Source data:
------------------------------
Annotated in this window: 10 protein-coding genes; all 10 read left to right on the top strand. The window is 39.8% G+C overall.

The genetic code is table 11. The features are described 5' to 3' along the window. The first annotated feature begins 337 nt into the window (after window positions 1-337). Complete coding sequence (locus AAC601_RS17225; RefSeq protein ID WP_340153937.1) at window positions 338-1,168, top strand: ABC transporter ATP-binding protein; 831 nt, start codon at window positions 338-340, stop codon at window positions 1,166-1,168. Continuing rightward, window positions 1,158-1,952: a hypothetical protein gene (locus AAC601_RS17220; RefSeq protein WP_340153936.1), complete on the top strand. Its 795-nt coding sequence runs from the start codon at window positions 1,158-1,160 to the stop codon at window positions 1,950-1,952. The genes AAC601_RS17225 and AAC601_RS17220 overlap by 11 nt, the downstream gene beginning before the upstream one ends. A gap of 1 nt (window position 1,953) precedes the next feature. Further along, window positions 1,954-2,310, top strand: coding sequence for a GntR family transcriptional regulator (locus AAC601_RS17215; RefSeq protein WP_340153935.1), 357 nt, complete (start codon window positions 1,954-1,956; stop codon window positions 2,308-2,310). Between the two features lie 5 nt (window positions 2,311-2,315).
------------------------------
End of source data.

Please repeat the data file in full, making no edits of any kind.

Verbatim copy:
Annotated in this window: 10 protein-coding genes; all 10 read left to right on the top strand. The window is 39.8% G+C overall.

The genetic code is table 11. The features are described 5' to 3' along the window. The first annotated feature begins 337 nt into the window (after window positions 1-337). Complete coding sequence (locus AAC601_RS17225; RefSeq protein ID WP_340153937.1) at window positions 338-1,168, top strand: ABC transporter ATP-binding protein; 831 nt, start codon at window positions 338-340, stop codon at window positions 1,166-1,168. Continuing rightward, window positions 1,158-1,952: a hypothetical protein gene (locus AAC601_RS17220; RefSeq protein WP_340153936.1), complete on the top strand. Its 795-nt coding sequence runs from the start codon at window positions 1,158-1,160 to the stop codon at window positions 1,950-1,952. The genes AAC601_RS17225 and AAC601_RS17220 overlap by 11 nt, the downstream gene beginning before the upstream one ends. A gap of 1 nt (window position 1,953) precedes the next feature. Further along, window positions 1,954-2,310, top strand: coding sequence for a GntR family transcriptional regulator (locus AAC601_RS17215; RefSeq protein WP_340153935.1), 357 nt, complete (start codon window positions 1,954-1,956; stop codon window positions 2,308-2,310). Between the two features lie 5 nt (window positions 2,311-2,315).